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Posts Tagged ‘inversion’


Cana-Wedding-Village-ancient-Holy-Land-pictureSaturday, July 17, 2021

Ruth 1:19-22

Return to Bethlehem

As we have mentioned earlier this week, the people in this story are part of Jesus’ family tree, and as always with Scripture, we see God in the daily living of these ordinary lives lived in an extraordinary way. The message is clear if we might only look and listen: if something is bound to happen, no one can intervene, and if something is not going to take place, no one can cause it to take place . . . except God. God is in charge.

I like this story because it shows the proper covenant relationship between God the creator and us, God’s creatures. God is always present; it is we who struggle to perceive this presence. When we pause to reflect and to look more closely, we might watch God take action through people who respond to God’s call. In this way then, we can say that we mediate God’s actions.

This story shows how tragedy can be transformed by allowing God’s love to move through us, and allowing God’s love to be actualized through us. Are we not constantly surprised by the inverted way in which God works in our lives?

Jeff Cavins writes, “The story of Ruth is almost a story of Judges in reverse: she is a woman from a pagan nation whose people were hostile to Israel (it was Moabite women who seduced Israel to worship Baal at Peor, and Moab’s king Balak who summoned Baalam to curse Israel back in Numbers 22-25). But Ruth forsakes the gods of Moab to faithfully serve Yahweh. That chapter 4 recognizes Ruth as an ancestress of David, and that Matthew includes her in the genealogy of Jesus helps us remember that God’s ultimate plan was to include all nations in His family. Ruth is in many ways what Israel was called to be.”

Today’s citation is early in Ruth’s story and follows the famous “Whither thou goest” line in verses 16 and 17. The women return to Bethlehem at the start of the barley harvest, a harvest which plays an important part in the story that is unfolding. The town celebrates this return as do we.

Recalling that women without men held little value in these ancient times, we can only stand in awe of Ruth and Naomi’s courage in the face of tragedy. We can only hope to see these ordinary lives as extraordinary models for us to follow. We can only believe that God works with us through our own tragedies and joys . . . so let us be open to God’s word in us today.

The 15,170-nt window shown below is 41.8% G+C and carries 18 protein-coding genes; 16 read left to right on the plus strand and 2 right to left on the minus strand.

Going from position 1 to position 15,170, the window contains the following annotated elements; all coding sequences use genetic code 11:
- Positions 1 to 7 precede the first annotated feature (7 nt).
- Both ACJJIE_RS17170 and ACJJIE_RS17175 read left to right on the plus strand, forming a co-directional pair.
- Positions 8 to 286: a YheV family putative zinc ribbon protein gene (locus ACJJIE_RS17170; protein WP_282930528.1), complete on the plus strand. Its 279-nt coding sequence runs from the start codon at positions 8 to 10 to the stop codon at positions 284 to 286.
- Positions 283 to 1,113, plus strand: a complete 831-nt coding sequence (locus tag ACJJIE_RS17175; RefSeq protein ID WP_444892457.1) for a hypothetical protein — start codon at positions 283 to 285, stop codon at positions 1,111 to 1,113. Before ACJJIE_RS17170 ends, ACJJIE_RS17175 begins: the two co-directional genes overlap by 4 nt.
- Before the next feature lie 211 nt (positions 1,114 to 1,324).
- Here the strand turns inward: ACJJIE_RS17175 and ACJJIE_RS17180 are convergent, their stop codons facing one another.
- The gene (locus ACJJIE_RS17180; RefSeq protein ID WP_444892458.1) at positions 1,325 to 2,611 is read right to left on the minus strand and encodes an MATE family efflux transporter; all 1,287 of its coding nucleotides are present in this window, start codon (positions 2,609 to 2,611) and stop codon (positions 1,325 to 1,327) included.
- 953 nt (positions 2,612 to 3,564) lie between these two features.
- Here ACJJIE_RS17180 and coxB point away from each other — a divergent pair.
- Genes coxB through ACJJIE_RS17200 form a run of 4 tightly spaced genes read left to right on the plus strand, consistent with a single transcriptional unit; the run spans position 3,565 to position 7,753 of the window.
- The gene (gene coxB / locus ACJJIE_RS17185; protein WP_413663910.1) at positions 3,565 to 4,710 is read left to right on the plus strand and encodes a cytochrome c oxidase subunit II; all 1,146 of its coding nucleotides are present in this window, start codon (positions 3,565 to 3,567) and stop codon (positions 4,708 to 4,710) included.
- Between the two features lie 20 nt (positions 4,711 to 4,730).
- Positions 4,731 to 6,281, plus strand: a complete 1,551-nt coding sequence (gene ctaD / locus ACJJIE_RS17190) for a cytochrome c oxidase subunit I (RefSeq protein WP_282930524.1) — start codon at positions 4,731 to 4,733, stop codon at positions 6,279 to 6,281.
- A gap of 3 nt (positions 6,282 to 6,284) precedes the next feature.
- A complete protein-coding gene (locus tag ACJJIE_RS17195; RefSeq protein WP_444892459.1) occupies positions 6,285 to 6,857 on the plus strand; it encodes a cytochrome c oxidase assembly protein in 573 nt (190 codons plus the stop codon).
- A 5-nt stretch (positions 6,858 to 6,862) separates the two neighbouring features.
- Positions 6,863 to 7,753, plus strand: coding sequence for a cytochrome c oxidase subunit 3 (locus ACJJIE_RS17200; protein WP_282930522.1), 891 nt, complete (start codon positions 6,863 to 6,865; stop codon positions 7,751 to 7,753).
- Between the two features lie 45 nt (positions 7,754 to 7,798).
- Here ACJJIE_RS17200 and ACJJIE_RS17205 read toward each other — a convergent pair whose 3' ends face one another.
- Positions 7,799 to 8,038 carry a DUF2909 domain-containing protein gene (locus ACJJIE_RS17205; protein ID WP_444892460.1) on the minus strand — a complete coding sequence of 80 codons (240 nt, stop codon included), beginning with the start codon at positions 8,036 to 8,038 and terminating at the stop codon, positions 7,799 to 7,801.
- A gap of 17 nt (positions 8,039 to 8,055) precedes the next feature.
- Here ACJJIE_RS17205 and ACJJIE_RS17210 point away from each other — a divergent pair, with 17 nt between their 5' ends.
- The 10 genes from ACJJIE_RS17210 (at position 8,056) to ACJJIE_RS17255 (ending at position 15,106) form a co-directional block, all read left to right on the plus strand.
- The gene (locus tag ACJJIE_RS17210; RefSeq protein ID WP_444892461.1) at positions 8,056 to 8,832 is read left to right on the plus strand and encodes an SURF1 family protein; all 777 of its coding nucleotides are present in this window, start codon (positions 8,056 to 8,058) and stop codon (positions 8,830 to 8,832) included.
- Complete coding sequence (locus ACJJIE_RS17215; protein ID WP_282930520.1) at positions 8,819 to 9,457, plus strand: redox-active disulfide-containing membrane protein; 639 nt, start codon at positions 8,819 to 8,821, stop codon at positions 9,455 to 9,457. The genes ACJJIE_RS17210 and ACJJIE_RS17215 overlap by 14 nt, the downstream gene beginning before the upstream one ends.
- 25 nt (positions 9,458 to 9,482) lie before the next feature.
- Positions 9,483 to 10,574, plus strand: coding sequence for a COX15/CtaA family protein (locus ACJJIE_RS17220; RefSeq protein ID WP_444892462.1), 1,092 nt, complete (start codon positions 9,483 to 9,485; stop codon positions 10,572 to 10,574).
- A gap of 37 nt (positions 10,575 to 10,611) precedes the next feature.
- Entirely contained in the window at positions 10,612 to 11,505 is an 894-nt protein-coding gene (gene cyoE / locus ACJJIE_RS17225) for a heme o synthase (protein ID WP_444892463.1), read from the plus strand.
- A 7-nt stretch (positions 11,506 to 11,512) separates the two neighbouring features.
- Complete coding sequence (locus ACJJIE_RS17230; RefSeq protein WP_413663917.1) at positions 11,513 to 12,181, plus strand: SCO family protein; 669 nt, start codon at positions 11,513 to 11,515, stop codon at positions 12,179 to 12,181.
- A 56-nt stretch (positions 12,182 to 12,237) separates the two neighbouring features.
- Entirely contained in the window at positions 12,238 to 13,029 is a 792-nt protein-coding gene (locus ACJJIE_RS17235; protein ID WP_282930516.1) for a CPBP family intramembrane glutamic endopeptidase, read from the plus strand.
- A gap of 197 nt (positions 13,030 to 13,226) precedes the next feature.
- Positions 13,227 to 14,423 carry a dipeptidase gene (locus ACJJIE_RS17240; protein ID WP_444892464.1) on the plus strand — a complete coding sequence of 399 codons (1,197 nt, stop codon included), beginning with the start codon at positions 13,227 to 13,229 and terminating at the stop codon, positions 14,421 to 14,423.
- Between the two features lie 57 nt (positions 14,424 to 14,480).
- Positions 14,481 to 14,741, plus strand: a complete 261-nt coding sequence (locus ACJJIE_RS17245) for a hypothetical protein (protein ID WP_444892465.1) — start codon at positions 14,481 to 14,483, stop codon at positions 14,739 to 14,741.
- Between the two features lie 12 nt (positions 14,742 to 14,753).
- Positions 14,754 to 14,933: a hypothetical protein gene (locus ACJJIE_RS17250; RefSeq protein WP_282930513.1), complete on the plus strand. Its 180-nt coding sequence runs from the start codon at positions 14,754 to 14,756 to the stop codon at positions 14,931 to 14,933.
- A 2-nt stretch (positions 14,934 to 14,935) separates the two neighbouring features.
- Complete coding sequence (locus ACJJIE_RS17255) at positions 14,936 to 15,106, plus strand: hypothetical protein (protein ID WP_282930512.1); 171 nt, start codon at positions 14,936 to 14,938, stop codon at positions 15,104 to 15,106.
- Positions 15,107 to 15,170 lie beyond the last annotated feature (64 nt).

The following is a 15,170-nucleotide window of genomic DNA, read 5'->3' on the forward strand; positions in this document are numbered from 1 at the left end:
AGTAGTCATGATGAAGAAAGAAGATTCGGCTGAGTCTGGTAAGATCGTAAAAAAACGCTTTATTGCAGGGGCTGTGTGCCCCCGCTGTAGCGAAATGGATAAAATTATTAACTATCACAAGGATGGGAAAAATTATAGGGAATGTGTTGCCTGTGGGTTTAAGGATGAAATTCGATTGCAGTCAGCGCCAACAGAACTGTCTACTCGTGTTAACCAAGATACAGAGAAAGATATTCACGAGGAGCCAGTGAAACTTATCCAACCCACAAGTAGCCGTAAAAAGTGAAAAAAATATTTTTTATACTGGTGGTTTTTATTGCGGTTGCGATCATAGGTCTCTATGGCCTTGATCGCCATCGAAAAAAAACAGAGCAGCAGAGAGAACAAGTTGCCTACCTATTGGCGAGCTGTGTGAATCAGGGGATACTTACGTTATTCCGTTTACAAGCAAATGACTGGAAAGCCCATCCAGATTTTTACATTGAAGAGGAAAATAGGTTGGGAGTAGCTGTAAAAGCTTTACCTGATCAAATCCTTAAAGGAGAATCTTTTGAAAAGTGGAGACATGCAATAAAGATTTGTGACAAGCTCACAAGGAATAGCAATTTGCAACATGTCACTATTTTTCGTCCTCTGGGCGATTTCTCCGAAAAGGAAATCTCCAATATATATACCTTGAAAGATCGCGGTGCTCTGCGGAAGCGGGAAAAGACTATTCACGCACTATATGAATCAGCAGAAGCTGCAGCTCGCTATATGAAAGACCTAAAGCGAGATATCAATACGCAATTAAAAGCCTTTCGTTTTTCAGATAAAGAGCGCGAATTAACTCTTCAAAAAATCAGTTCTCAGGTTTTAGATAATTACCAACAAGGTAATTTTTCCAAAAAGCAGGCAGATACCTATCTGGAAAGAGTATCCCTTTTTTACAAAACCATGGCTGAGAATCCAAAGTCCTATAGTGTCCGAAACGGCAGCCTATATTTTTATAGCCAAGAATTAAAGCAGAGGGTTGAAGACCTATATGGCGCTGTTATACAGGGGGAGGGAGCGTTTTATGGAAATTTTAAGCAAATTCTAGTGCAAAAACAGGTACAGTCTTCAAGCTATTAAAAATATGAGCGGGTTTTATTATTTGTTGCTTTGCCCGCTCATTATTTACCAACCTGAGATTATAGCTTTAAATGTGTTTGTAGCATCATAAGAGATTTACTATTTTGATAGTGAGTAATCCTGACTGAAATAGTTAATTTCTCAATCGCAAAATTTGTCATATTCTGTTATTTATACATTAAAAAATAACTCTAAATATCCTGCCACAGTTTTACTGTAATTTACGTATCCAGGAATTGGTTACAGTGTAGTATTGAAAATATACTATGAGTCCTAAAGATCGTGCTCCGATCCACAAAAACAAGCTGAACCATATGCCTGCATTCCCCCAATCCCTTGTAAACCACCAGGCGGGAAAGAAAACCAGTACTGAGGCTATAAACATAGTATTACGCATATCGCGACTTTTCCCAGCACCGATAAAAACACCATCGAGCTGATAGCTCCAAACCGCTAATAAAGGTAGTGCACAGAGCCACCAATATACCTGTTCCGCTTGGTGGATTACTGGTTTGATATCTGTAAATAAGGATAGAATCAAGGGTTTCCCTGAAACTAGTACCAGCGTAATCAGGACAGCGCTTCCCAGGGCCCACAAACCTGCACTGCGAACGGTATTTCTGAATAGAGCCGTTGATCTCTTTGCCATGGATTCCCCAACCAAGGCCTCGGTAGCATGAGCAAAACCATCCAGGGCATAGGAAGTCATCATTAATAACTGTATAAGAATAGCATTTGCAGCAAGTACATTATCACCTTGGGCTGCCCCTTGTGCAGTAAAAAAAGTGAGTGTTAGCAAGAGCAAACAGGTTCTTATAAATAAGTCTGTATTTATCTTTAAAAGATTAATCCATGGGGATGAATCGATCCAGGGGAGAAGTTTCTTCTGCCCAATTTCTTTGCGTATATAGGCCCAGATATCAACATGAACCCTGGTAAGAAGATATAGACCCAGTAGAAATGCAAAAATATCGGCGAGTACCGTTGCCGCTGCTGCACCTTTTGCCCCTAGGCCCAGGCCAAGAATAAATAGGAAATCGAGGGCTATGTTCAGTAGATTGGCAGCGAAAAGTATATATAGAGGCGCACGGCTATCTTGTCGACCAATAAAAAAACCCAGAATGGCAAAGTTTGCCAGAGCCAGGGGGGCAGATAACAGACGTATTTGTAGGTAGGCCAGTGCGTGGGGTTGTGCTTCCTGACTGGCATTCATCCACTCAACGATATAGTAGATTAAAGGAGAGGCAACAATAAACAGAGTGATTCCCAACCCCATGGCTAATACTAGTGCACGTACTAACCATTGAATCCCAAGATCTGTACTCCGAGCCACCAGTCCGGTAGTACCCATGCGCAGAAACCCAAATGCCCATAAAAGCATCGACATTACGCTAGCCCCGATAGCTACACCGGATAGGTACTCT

Jeff Cavins, Sarah Christmeyer and Tim Gray, THE GREAT ADVENTURE: A JOURNEY THROUGH THE BIBLE. Ascension Press, 2007.

Adapted from a Favorite written on August 14, 2007.

Image from: http://www.christianholyland.com/ancient-holyland-photos/cana-wedding-village-ancient-holy-land-picture-2

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Sunday, January 24, 2021

Psalm 119

A Prayer to Rejoice in Our Portion

Our life is a gift from God. What we do with that life is our return gift to God.

Our life is a gift from God. What we do with that life is our return gift to God. This is Our Portion.

God brings us connection to others and to nature.  Let us extend our own invitation to those who long for this same union. We rejoice in God’s desire to be connected with each of us. Amen.

We expect to find valor in obvious places. Let us prepare to discover bravery where we least expect it. We celebrate the courage God bestows on us. Amen.

God breaths in us a life force of inversion. Let us ask for deliverance from all that oppresses us knowing that with God all things are possible. We delight in the beauty God has in mind for all. Amen.

In countless stories from Old Testament and New, we learn to look for the good concealed in astonishing places. Let us seek the wonder of God’s goodness in ourselves and in others. We celebrate the splendor God shows us in impossible circumstances. Amen.

God is nothing but infinite goodness. Let us rejoice with God in our portion, God’s gift of life. Let us rejoice in our portion of God’s infinite love. Amen.


For more on the connection, valor, inversion, concealed and infinite goodness that is our portion in God’s plan, explore the second five stanzas of Psalm 119 in last week’s Noontimes.

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Saturday, January 23, 2021

Psalm 119

Our Portion

Our life is a gift from God. What we do with that life is our return gift to God.

Our life is a gift from God. What we do with that life is our return gift to God. This is Our Portion.

Remember your word to your servant by which you give me hope . . . My portion is the Lord; I promise to keep your words.

Last week we reflected on how Mary treasured the Word of God in her heart and body. We know that we are created in God’s image; we understand that we are dearly loved by God; and we believe that God constantly accompanies us through life even though we do not always sense God’s presence. This is our portion in life.